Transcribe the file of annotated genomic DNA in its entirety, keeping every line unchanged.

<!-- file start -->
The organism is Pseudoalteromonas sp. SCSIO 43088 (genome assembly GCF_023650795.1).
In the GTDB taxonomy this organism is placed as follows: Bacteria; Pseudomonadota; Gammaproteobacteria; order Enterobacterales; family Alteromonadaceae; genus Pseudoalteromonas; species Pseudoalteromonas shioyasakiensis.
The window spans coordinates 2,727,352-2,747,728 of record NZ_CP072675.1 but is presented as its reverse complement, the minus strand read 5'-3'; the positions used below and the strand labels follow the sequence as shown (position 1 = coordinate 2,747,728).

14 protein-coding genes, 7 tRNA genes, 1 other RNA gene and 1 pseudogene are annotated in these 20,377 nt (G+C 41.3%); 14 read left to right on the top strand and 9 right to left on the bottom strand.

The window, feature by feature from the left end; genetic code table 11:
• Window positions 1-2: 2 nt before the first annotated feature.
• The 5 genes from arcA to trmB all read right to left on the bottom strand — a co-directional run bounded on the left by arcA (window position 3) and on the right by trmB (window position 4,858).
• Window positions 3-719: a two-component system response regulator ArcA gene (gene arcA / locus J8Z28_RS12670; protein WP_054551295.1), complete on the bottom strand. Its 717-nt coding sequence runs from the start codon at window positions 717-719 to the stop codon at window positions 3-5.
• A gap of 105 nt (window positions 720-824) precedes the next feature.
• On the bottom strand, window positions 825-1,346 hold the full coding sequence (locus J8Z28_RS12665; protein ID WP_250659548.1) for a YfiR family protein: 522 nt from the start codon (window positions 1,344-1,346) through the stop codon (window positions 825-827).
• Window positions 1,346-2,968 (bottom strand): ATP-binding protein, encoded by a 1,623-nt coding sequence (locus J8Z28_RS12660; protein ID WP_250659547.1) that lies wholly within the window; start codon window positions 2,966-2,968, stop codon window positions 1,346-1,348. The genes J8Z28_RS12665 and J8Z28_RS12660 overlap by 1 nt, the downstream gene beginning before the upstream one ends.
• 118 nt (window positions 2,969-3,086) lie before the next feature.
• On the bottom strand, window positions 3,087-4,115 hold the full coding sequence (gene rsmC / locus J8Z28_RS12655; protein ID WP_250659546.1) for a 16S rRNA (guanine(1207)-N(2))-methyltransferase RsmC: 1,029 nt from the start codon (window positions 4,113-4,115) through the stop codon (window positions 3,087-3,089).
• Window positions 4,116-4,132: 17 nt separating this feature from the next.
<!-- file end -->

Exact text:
The organism is Pseudoalteromonas sp. SCSIO 43088 (genome assembly GCF_023650795.1).
In the GTDB taxonomy this organism is placed as follows: Bacteria; Pseudomonadota; Gammaproteobacteria; order Enterobacterales; family Alteromonadaceae; genus Pseudoalteromonas; species Pseudoalteromonas shioyasakiensis.
The window spans coordinates 2,727,352-2,747,728 of record NZ_CP072675.1 but is presented as its reverse complement, the minus strand read 5'-3'; the positions used below and the strand labels follow the sequence as shown (position 1 = coordinate 2,747,728).

14 protein-coding genes, 7 tRNA genes, 1 other RNA gene and 1 pseudogene are annotated in these 20,377 nt (G+C 41.3%); 14 read left to right on the top strand and 9 right to left on the bottom strand.

The window, feature by feature from the left end; genetic code table 11:
• Window positions 1-2: 2 nt before the first annotated feature.
• The 5 genes from arcA to trmB all read right to left on the bottom strand — a co-directional run bounded on the left by arcA (window position 3) and on the right by trmB (window position 4,858).
• Window positions 3-719: a two-component system response regulator ArcA gene (gene arcA / locus J8Z28_RS12670; protein WP_054551295.1), complete on the bottom strand. Its 717-nt coding sequence runs from the start codon at window positions 717-719 to the stop codon at window positions 3-5.
• A gap of 105 nt (window positions 720-824) precedes the next feature.
• On the bottom strand, window positions 825-1,346 hold the full coding sequence (locus J8Z28_RS12665; protein ID WP_250659548.1) for a YfiR family protein: 522 nt from the start codon (window positions 1,344-1,346) through the stop codon (window positions 825-827).
• Window positions 1,346-2,968 (bottom strand): ATP-binding protein, encoded by a 1,623-nt coding sequence (locus J8Z28_RS12660; protein ID WP_250659547.1) that lies wholly within the window; start codon window positions 2,966-2,968, stop codon window positions 1,346-1,348. The genes J8Z28_RS12665 and J8Z28_RS12660 overlap by 1 nt, the downstream gene beginning before the upstream one ends.
• 118 nt (window positions 2,969-3,086) lie before the next feature.
• On the bottom strand, window positions 3,087-4,115 hold the full coding sequence (gene rsmC / locus J8Z28_RS12655; protein ID WP_250659546.1) for a 16S rRNA (guanine(1207)-N(2))-methyltransferase RsmC: 1,029 nt from the start codon (window positions 4,113-4,115) through the stop codon (window positions 3,087-3,089).
• Window positions 4,116-4,132: 17 nt separating this feature from the next.